But there are also other substantive issues on the table. France is the ninth largest investor in India with about a thousand French firms operating in the country. Although large contracts are in the active negotiation phase for nuclear reactors (the 1650Mw EPR, six of which are being negotiated for the Jaitapur site in Maharashtra), nano technologies, cooperation over smart cities, railways, aviation and infrastructure, small and medium sized firms are still fighting shy of investing in India. Part of the problem comes from the fact that French SMEs do not often have experience of developing markets and despite Modi’s Make in India efforts, India has still not shed its image of a country mired in corruption, red tape and a judicial quagmire.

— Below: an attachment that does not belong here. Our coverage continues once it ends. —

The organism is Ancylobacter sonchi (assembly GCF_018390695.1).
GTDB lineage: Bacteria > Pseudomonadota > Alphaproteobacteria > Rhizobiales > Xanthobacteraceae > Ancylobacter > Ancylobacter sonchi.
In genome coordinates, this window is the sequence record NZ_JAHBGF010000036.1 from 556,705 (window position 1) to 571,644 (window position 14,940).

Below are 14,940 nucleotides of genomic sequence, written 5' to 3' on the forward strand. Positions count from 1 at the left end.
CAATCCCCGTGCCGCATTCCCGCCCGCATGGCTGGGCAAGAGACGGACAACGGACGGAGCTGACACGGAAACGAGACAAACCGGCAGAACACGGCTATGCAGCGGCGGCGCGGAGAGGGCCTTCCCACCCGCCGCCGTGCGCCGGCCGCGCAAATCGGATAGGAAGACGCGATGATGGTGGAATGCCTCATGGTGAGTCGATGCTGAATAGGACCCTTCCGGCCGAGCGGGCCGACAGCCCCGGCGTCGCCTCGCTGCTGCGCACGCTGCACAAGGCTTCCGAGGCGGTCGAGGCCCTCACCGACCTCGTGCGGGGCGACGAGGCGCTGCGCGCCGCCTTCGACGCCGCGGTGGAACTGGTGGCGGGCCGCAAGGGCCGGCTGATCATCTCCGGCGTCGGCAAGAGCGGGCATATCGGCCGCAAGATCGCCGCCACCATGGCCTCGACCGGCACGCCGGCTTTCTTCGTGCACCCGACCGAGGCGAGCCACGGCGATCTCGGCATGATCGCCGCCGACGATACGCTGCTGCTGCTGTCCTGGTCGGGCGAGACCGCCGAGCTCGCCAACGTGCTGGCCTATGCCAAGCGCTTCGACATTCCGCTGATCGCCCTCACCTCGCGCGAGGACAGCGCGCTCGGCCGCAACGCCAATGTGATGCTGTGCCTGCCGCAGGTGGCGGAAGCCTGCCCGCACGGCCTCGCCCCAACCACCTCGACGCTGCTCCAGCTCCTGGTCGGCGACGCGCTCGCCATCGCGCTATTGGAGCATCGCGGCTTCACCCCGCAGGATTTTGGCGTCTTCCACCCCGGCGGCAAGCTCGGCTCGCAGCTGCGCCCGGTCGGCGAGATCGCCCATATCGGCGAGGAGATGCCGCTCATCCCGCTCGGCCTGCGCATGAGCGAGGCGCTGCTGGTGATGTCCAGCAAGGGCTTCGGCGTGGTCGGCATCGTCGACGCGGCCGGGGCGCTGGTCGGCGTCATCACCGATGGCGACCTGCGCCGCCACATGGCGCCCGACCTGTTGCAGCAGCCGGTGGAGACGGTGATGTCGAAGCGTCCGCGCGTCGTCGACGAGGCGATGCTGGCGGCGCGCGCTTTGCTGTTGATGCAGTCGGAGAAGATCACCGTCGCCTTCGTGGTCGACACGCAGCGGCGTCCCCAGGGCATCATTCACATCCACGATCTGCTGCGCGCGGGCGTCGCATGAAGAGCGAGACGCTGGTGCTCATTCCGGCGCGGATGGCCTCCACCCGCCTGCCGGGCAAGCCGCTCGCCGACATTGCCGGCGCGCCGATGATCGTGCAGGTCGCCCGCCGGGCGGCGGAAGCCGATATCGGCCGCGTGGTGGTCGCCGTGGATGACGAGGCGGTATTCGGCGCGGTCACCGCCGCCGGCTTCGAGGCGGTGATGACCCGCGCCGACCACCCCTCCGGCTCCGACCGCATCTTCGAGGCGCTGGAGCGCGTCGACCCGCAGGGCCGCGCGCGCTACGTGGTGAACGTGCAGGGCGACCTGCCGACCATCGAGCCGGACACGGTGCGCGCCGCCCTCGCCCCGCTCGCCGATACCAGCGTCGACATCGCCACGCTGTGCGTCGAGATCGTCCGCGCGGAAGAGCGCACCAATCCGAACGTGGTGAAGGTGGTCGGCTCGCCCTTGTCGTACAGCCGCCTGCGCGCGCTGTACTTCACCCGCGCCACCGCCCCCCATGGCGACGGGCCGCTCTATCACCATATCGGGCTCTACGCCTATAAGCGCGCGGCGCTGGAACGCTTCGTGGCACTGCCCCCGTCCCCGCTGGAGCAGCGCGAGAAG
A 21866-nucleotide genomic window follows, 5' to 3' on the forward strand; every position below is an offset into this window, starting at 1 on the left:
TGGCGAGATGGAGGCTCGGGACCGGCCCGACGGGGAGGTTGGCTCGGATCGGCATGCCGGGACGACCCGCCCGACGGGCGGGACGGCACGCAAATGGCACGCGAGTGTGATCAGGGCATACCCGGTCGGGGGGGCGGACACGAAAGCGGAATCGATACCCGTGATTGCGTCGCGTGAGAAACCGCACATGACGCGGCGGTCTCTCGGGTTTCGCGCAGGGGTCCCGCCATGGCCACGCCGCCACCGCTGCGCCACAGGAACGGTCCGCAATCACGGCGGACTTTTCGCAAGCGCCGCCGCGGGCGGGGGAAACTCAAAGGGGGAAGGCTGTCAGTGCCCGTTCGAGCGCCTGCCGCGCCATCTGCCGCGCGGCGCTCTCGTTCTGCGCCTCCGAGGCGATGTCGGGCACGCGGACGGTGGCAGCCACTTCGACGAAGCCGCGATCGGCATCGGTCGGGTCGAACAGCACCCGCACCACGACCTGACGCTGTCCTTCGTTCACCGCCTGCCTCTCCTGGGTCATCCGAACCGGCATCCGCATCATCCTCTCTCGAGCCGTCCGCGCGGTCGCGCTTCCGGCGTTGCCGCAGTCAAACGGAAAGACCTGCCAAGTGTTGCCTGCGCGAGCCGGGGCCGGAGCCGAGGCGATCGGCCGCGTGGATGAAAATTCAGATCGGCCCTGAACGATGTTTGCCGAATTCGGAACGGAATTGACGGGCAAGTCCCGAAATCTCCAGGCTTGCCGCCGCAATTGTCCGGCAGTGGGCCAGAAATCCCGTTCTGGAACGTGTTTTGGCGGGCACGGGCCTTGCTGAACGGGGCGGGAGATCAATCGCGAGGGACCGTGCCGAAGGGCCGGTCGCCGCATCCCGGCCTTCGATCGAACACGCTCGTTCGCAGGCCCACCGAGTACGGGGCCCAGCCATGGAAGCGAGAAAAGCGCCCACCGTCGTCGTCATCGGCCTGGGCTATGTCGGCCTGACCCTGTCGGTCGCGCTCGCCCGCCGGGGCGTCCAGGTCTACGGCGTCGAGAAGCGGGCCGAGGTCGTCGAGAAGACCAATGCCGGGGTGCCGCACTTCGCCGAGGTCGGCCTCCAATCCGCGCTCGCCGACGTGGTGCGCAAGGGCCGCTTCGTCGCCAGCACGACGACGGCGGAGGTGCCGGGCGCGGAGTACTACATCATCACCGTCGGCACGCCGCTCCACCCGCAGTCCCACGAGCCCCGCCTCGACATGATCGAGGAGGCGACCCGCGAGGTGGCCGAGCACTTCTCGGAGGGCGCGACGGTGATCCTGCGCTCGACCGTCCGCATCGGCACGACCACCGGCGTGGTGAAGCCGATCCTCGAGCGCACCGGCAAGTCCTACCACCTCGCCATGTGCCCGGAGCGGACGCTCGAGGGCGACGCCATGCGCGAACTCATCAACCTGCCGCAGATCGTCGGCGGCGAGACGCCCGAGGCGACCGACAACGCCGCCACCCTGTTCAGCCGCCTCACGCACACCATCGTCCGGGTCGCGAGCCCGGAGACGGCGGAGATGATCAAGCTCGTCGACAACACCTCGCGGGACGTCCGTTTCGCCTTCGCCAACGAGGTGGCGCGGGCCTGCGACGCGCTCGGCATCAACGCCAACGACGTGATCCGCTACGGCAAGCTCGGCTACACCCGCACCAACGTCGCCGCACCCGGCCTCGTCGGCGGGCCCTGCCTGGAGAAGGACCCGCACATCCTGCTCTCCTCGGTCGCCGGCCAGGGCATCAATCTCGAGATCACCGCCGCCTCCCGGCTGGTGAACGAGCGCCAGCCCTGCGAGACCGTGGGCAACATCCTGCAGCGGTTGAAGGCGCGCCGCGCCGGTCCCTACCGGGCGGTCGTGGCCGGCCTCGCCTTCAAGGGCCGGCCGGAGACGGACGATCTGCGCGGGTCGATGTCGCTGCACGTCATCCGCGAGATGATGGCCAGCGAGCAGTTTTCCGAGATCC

Macron, who turned 40 a couple of months ago, is keen to meet young people and exchange views on the challenges of the future. He will hold a Town Hall with some 250 students at Bikaner House on Saturday. France would like to take advantage of the anti-foreigner sentiment in both Britain and America to make a push for international students. Paris would like to double the number of Indian students in France from the present 5,000 to 10,000 in the next couple of years.
Macron is one of the few leaders in Europe who shows an exceptional grasp of history. He has often said in interviews that extremism and religious fundamentalism are the two issues that worry him the most and experts who have had occasion to discuss India with him say he is concerned about the rise of the Hindu nationalist Right. In that sense while he might enjoy a reasonably warm personal relationship with Modi, he is keen to understand the role the RSS and its proxy organisations play in shaping the narrative in India.
Vaiju Naravane teaches journalism and media studies at Ashoka University The views expressed are personal